First Taste

The Dressing Room on Roosevelt Row Has Fun with Elevated Shack Food

The Dressing Room's novel take on ceviche is just one of its many ways of tinkering with classics.
The Dressing Room's novel take on ceviche is just one of its many ways of tinkering with classics. Robert Isenberg

When a new spot opens in town, we can't wait to check it out — and let you know our initial impressions, share a few photos, and dish about some menu items. First Taste, as the name implies, is not a full-blown review, but instead a peek inside restaurants that have just opened, sampling a few items, and satisfying curiosities (yours and ours).

Restaurant: The Dressing Room
Location: 220 East Roosevelt Street
Open: One month
Eats: Elevated shack food
Price: $10-$30/person

The afternoon was perfect: an outdoor seat, a cool spring breeze, and every table lively with banter. The place was packed with beards and man-buns and ironic T-shirts, but no one was acting like a hipster. Everyone looked, well, happy. The air crackled with possibility.

The tostadas also crackled, specifically when we broke them apart and scooped up hunks of ceviche, in this case a medley of fish, sweet potato, and giant corn kernels.

The Dressing Room is a tiny new gastropub in the heart of Roosevelt Row. The dining room has only a few tables. The petite bar overlooks an open kitchen. Most of the action takes place outside, on a concise patio partially hidden from the street. The Dressing Room is wedged between a high-rise apartment building and the sizable monOrchid Gallery, making it look even smaller than it is. Even its origins are humble: Troy Watkins and Kyu Utsunomiya wanted to create "elevated shack food," and they funded the eatery with a Kickstarter campaign.

click to enlarge The veggie taco: so good, you'll be licking juices off your forearms. - ROBERT ISENBERG
The veggie taco: so good, you'll be licking juices off your forearms.
Robert Isenberg
Well, they've done their duty.This is elevated shack food, and it's great. The menu is brief, but every item we tried was playful and addicting: The veggie tacos consist of beer-battered Oaxaca queso, which translates as "deep-fried cheese." The cold soba salad incorporates Japanese noodles and a miso vinaigrette. The All-Day Burrito basically wraps every bad-for-you breakfast ingredient into a single tortilla.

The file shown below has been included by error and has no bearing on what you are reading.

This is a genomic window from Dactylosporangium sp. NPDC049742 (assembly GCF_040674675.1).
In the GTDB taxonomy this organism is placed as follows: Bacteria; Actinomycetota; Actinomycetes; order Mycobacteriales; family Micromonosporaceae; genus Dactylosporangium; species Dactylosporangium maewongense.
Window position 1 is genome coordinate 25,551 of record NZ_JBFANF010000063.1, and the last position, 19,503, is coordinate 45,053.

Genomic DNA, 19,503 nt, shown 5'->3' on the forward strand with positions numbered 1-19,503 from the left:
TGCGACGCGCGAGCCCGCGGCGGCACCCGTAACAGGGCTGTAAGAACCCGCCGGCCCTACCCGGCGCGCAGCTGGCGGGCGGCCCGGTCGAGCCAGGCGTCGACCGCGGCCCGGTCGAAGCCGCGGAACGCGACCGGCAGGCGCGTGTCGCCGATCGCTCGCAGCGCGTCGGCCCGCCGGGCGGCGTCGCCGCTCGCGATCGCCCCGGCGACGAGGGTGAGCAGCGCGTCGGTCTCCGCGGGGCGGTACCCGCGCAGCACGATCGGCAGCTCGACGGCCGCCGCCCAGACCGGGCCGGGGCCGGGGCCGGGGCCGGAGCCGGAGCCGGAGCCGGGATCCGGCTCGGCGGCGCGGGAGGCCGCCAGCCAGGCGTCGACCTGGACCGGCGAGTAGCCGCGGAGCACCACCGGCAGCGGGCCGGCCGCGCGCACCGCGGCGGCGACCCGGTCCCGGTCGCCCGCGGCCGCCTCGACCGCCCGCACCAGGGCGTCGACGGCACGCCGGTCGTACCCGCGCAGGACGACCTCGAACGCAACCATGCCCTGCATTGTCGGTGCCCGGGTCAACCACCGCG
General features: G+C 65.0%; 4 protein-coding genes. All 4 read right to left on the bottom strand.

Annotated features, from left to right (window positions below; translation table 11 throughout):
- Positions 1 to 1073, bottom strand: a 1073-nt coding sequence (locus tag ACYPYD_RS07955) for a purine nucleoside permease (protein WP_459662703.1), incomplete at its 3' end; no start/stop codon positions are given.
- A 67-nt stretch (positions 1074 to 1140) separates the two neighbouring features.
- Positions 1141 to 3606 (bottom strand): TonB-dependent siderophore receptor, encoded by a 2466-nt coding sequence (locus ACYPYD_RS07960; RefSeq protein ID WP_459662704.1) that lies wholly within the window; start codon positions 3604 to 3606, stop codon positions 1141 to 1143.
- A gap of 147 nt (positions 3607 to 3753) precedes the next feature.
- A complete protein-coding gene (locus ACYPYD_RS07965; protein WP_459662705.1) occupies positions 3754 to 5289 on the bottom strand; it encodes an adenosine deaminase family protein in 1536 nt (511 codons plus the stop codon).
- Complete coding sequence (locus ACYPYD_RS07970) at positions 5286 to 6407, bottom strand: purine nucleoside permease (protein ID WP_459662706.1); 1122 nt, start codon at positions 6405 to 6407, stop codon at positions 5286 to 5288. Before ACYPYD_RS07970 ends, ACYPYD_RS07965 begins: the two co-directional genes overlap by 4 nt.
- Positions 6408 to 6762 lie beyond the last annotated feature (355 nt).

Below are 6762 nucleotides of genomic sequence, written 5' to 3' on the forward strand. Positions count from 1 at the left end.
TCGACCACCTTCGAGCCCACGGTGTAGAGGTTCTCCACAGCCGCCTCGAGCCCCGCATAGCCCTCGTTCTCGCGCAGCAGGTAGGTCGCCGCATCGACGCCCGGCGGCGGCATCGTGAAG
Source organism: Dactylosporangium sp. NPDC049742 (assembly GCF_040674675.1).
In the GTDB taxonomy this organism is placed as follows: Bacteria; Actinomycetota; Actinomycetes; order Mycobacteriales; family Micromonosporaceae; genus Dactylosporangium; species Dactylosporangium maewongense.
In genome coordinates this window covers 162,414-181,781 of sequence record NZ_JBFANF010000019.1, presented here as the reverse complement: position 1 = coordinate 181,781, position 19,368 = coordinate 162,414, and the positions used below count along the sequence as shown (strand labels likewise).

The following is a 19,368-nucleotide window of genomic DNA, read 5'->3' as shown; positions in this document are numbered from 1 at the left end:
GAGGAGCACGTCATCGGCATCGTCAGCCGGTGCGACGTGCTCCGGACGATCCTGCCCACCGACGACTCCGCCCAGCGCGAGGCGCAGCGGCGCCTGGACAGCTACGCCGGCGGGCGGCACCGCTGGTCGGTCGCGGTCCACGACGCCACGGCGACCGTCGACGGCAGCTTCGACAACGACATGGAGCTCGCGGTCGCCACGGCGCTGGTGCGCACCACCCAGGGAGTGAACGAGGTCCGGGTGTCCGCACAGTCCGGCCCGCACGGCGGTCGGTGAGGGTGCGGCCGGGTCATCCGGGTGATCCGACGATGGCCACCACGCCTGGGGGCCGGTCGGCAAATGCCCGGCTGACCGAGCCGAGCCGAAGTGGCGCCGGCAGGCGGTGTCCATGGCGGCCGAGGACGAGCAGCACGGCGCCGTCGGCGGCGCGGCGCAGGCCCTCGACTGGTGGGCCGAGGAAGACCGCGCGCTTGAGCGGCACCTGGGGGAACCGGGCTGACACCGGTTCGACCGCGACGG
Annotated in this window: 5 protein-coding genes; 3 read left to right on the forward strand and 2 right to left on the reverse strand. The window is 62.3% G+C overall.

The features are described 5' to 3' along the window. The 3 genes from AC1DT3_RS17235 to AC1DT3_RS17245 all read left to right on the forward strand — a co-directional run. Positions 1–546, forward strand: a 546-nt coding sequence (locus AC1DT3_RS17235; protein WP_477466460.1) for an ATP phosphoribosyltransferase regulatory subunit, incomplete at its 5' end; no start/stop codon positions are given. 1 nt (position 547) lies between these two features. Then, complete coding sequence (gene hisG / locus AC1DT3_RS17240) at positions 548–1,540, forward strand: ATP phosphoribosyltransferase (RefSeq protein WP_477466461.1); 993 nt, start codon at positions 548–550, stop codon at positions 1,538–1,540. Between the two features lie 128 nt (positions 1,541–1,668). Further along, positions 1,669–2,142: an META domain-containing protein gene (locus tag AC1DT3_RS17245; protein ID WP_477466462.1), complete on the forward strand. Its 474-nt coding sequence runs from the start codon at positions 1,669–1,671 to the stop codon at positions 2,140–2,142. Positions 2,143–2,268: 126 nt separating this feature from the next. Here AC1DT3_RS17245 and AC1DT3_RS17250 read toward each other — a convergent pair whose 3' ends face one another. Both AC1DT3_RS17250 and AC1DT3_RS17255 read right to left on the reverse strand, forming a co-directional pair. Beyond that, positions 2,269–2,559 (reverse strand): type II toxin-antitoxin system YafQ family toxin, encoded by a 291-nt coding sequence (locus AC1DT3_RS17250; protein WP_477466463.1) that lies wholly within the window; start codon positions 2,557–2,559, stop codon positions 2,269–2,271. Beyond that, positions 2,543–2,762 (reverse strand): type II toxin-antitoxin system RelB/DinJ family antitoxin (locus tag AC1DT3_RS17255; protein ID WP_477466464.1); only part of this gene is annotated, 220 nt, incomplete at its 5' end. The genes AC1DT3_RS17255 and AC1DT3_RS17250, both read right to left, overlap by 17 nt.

The current menu standout is the Korean yakitori, two hunks of tender barbecued beef on skewers. Coupled with a miso slaw, the entree already exceeds expectations. But the kitchen recently started adding sheets of iceberg, and the dish works even better as a lettuce wrap. We devoured it so quickly that we forgot to take a picture.

If you're wondering why it's called "The Dressing Room," the wait staff is happy to recount the local lore: The same real estate used to belong to an early Phoenix gay club. This tiny cinderblock structure was the establishment's dressing room, where everyday Phoenicians would metamorphose into drag queens. Aside from the name, there's no other reference to the building's past life, but it's fun to ponder how many feather boas must have passed through those doorways.

So far, the best part of The Dressing Room is its eagerness to please. Its parent company, Conceptually Social, already owns Be Coffee next door, another hospitable little spot. The staff is upbeat and good-humored, and they're overflowing with recommendations.
click to enlarge Rosemary & The Sage, the ultimate herbal remedy. - ROBERT ISENBERG
Rosemary & The Sage, the ultimate herbal remedy.
Robert Isenberg

The kitchen also offers a range of clever cocktails, including the Mexi-Cold Brew, which combines tequila, Mexican Coca-Cola and cold brew coffee, making it exactly as dangerous as it sounds. We will be returning soon to try the Spiked Chai, and probably during the daily happy hour, when every drink is half off. Our waitress recommended Rosemary & The Sage, which includes both of those ingredients as well as bourbon. She said it was her favorite cocktail on the menu so far. One sip later, we could see why.

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Robert Isenberg